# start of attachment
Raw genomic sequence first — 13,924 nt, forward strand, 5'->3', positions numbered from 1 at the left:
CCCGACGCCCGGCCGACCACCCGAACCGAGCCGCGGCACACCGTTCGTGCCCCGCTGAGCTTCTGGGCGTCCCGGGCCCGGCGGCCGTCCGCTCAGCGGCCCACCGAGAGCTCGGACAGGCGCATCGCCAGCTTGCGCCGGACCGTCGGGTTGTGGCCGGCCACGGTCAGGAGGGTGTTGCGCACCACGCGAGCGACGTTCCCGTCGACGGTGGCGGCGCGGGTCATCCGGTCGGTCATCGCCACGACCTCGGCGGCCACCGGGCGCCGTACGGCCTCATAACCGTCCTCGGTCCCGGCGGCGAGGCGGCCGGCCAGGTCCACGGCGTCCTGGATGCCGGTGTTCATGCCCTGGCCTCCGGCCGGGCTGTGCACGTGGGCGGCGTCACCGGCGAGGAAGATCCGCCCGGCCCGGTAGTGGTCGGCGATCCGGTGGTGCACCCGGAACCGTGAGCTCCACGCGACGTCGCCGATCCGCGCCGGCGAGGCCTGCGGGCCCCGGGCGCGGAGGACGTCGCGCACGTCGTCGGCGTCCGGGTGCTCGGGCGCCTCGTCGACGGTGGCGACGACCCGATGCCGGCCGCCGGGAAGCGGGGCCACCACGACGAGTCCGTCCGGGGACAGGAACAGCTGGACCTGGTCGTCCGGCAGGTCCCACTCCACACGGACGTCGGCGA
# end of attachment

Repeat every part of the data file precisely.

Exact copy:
Raw genomic sequence first — 13,924 nt, forward strand, 5'->3', positions numbered from 1 at the left:
CCCGACGCCCGGCCGACCACCCGAACCGAGCCGCGGCACACCGTTCGTGCCCCGCTGAGCTTCTGGGCGTCCCGGGCCCGGCGGCCGTCCGCTCAGCGGCCCACCGAGAGCTCGGACAGGCGCATCGCCAGCTTGCGCCGGACCGTCGGGTTGTGGCCGGCCACGGTCAGGAGGGTGTTGCGCACCACGCGAGCGACGTTCCCGTCGACGGTGGCGGCGCGGGTCATCCGGTCGGTCATCGCCACGACCTCGGCGGCCACCGGGCGCCGTACGGCCTCATAACCGTCCTCGGTCCCGGCGGCGAGGCGGCCGGCCAGGTCCACGGCGTCCTGGATGCCGGTGTTCATGCCCTGGCCTCCGGCCGGGCTGTGCACGTGGGCGGCGTCACCGGCGAGGAAGATCCGCCCGGCCCGGTAGTGGTCGGCGATCCGGTGGTGCACCCGGAACCGTGAGCTCCACGCGACGTCGCCGATCCGCGCCGGCGAGGCCTGCGGGCCCCGGGCGCGGAGGACGTCGCGCACGTCGTCGGCGTCCGGGTGCTCGGGCGCCTCGTCGACGGTGGCGACGACCCGATGCCGGCCGCCGGGAAGCGGGGCCACCACGACGAGTCCGTCCGGGGACAGGAACAGCTGGACCTGGTCGTCCGGCAGGTCCCACTCCACACGGACGTCGGCGA